Just in time for the unofficial arrival of spring in Washington, D.C., ACHP and Kaiser Permanente convened a group of health care experts and physicians for an interactive panel on the future of primary care. As moderator Kavita Patel, M.D., managing director for Clinical Transformation and Delivery at the Brookings Institution, stated in her introduction, the Kaiser Permanente Center for Total Health was a particularly auspicious venue for such an event, as its bright interior reflects a culture of health, happiness and pride.
ACHP’s President and CEO Patricia Smith kicked off the discussion by recounting the efforts undertaken by 17 ACHP member organizations to improve health care by transforming the current primary care system, detailed in ACHP’s Strengthening Primary Care for Patients report. Smith noted that these strategies include partnering with practices to provide infrastructure grants to support investments in health information technology; convening practice collaboratives to spread innovations and best practices; engaging consultants to facilitate provider-led change; and developing new payment and reimbursement models that reward comprehensive care.
ACHP plans’ efforts to transform primary care have led to some impressive results, she continued, such as increased patient confidence in their ability to manage and control their health; increased patient and provider satisfaction; shorter wait time for appointments; and reduced hospital admissions and readmissions.
Michael Cropp, M.D., president and CEO of Independent Health in Buffalo, N.Y., then discussed the four key elements of successful primary care practices: access, reliability, interaction and vitality. Dr. Cropp reported that the dynamic at Independent Health changed radically once patients were literally brought to the table to discuss how to redesign primary care. This dialogue with patients facilitates getting all parties – patients, primary care physicians and specialists – to work as a collective team. In addition, physicians in Buffalo can now “control what happens downstream,” meaning that by increasing primary care spending 2 percent, practices have been able to reduce a full 10 percent of total plan spending through avoiding unnecessary urgent and chronic situations.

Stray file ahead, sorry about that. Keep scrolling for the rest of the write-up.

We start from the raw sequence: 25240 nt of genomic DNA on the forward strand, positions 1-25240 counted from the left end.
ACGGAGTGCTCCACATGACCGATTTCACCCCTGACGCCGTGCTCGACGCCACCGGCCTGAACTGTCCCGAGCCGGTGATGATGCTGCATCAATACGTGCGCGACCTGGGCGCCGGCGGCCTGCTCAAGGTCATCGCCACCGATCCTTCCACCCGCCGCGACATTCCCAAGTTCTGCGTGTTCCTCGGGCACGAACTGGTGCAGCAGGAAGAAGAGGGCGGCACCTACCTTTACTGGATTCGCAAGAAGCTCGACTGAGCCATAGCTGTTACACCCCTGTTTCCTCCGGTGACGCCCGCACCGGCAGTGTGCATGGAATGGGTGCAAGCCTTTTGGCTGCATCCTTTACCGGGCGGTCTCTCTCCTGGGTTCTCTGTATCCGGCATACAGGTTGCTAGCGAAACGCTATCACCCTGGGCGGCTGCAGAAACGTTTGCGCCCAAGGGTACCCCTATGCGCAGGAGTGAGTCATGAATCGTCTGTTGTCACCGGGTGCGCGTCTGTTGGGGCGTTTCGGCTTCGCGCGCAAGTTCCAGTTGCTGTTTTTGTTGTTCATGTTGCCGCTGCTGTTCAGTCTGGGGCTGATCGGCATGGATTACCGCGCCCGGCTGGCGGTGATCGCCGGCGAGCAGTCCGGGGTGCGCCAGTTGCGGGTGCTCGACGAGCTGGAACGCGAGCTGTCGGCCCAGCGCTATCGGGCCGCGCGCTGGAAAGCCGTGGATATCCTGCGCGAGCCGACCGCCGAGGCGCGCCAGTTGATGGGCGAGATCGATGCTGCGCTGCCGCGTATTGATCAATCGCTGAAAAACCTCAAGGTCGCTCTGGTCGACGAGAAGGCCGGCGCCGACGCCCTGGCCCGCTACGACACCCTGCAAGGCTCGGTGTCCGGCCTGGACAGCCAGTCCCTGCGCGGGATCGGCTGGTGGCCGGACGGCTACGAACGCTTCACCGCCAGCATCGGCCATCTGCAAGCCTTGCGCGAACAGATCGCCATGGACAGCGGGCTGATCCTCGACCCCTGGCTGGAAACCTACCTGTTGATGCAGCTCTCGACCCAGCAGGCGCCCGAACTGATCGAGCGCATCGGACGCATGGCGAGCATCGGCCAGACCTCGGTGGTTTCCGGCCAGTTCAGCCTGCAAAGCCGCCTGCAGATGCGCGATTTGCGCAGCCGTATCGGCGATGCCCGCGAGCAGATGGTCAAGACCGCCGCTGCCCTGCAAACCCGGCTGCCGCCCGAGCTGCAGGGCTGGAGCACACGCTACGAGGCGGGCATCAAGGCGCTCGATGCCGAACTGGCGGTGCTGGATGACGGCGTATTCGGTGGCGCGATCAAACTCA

Scott Smith, M.D., associate medical director of operations at Kaiser Permanente in Colorado, delved into a discussion of continuity-based care, an approach initiated several years ago after patients’ first-hand perspectives were incorporated into Kaiser Permanente’s primary care system. Patients emphasized the importance of stability, responding that they wanted appointments with the same physician. After this feedback was integrated, there was a significant jump in the rate at which patients consistently saw their primary care physician: in 2006, only 54 percent of patients experienced continuity, while in 2012 the figure stood at 83 percent. Stated Dr. Smith, “We wanted to bring the best of what makes a small practice works, and put it together with the best of a large practice.” By incorporating other practice redesign elements, such as scheduled phone consultations with patients and proactive outreach efforts for preventive care, the practices engendered trust and improved patient access to care. As Smith affirmed, patients love the results, and physicians are seeing exceptionally high levels of patient satisfaction.
Concluding the panelist presentations was Marci Nielsen, chief executive officer of the Patient-Centered Primary Care Collaborative, who spoke of the need to transition the fee-for-service system into one in which risk and reward are shared by payers and providers. Nielsen argued that though the patient-centered medical home model may be necessary, it is insufficient: We still have not fully brought patients to the table. The critical element of public engagement is still missing in the movement, and we must not only engage patients, but also the rest of the system, in the medical neighborhood – hospitals, specialists, primary care providers and the public health sector are all partners in this transformation. “We have won the election,” she declared, meaning that people see the appeal of the medical home model and primary care redesign, but now these concepts must be fully executed. Joining in the effort are the federal and state governments; there are currently 41 state Medicaid agencies that are implementing patient-centered medical homes in some capacity. However, what works in one community may not work in another, a prescient reminder that Nielsen highlighted when she asserted, “If we’ve learned anything from this journey, it’s that one size doesn’t fit all.”
The subsequent question-and-answer period allowed the panelists to describe in further detail their organizations’ efforts to build relationships and trust with patients and providers, improve quality metrics to reflect what “really matters” to patient health and manage work force issues in light of a primary care work force shortage. Based on the ensuing dialogue and the perspectives of both panelists and participants, it is apparent that we are in the era of implementation, when it is more imperative than ever to keep in mind that patients should be at the center of reform. As Kavita Patel appropriately concluded at the close of the session, “Thinking and planning is one thing, doing something is another. And we’re in the do phase.”
Photos 1, 3 and 5 courtesy of Kaiser Permanente – see more photos of the event here.